Canadian Artist Brett Kissel Made One Great Country Album To End A Great Year

Brett Kissel We Were That Song

Canadian country artist Brett Kissel may be the biggest act you haven’t heard of, yet. In Canada he literally may be bigger than poutine, and he’s about to take the States by storm. Kissel wrapped up a stellar 2017, which including winning a CCMA (Canadian Country Music Association) for male artist of the year, by releasing his new album We Were That Song. This guy’s talent is undeniable and he’s backed by bandmates that have just as much skill as he does. In addition to Brett’s own star power he adds in some familiar names on the album.

Track List:

“We Were That Song”
“Guitars And Gasoline”
“Nights In The Sun (ft. Grandpa Bear)”
“Between You And Me”
“That’s How The World Ends”
“Slow Me Down”
“Shootin’ It”
“Damn! (ft. Dave Mustaine)”
“Drink, Cuss, or Fish”
“God Made Daughters”
“Burgers And Fries (ft. Charley Pride)”

Top Tracks: “We Were That Song”; “Anthem”; “Damn!”

Overall Rating: 4/5

Kissel’s infectious energy is on full display throughout the album, and his unique style allows for great musical variety on the album. Most artists have a hard time getting it right when mixing multiple influences on a single project, but Kissel nails it. Bringing in country legend Charley Pride and Megadeth guitarist Dave Mustaine to an album filled with fiddle adds to the well-executed blend.

“We Were That Song”

Kissel debuted We Were That Song at the CCMA’s in September, it’s already his tenth top 10, with room to challenge for the top spot. The song embraces pop influences as it describes everything about a failed relationship. It’s not a sad song though, its upbeat production gives more of the sense of happy reflection of days gone by. We were the almost, yeah but not quite / We were the steel guitars that cry / And the line about loving and leaving / And lonely in the might-have-been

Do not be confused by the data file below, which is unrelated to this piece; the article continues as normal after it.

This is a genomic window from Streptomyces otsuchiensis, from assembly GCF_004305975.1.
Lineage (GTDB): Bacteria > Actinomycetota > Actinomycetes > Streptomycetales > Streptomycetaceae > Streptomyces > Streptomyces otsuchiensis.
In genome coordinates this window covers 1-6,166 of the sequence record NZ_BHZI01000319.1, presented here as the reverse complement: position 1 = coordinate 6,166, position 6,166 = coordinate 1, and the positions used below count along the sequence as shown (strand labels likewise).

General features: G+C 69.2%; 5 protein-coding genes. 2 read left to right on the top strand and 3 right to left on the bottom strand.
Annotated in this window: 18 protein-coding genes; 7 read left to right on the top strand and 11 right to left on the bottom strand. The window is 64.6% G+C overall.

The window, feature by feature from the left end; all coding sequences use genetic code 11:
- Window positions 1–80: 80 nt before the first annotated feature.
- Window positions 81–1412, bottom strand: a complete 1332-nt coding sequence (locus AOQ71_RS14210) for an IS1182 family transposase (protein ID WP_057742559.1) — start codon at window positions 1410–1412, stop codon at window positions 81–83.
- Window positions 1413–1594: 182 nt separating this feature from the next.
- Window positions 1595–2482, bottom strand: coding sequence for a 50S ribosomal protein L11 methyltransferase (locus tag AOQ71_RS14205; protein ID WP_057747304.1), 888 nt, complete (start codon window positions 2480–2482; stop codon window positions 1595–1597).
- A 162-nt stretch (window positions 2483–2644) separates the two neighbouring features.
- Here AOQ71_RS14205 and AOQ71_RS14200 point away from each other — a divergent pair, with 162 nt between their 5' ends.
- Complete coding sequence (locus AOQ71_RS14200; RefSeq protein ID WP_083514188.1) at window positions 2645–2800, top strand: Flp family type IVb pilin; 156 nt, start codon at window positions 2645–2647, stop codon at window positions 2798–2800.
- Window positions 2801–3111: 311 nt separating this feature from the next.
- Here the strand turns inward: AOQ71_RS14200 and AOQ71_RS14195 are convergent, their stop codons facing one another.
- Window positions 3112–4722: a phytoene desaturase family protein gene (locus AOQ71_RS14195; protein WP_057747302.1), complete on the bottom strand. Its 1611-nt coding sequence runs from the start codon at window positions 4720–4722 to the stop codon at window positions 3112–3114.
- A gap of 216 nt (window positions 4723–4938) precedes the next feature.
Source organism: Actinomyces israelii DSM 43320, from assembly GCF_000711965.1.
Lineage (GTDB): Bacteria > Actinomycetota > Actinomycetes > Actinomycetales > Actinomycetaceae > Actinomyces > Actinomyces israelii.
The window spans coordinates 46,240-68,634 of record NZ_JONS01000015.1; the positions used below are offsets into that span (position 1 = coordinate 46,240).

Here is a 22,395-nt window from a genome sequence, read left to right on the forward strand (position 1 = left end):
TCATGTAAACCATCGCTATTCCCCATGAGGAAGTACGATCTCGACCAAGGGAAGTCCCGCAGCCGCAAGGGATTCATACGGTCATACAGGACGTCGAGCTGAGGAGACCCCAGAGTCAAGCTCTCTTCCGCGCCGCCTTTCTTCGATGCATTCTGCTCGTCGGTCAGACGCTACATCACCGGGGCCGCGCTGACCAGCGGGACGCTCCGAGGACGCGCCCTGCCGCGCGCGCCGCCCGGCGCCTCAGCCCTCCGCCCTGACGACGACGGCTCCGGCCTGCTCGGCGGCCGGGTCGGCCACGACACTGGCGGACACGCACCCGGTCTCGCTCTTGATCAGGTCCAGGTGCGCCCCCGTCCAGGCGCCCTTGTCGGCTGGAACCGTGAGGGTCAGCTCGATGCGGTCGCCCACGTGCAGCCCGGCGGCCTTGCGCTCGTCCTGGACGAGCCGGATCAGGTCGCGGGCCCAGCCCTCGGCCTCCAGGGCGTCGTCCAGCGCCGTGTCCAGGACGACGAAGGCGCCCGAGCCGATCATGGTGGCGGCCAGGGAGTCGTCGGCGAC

Kissel introduces this song at has shows as a track inspired by the slow seeping in of EDM to country music. The influence isn’t as pronounced as Kissel makes it sound, and this is one of my favorite songs on the album. While it’s definitely poppy, it’s also got a great boot-stomping vibe. Tyler Vollrath’s absolute mastery of the fiddle really brings the song together. You’re my chorus / You’re my verse / Pledge allegiance every word / Turn it up and turn me on / Now baby don’t be shy

“Guitars and Gasoline”

Musically to me this song sounds like Randy Houser’s How Country Feels, which isn’t a bad thing. Guitars and Gasoline relates to any guy growing up knowing that those are the only two things you need growing up. A little Born In The USA in the middle of a wide-open two lane / Can’t nothing spark a flame in two hearts

“Nights in the Sun (ft. Grandpa Bear)”

Kissel’s star-powered filled features start off with the one more import to Kissel himself, his grandfather. Nights In The Sun is the advice that Grandpa Bear gave to Kissel to enjoying your younger years. If I could hit rewind on that old clock / I’d roll back to a place and stop / Smack dab in the middle of our nights in the sun

“Between You and Me”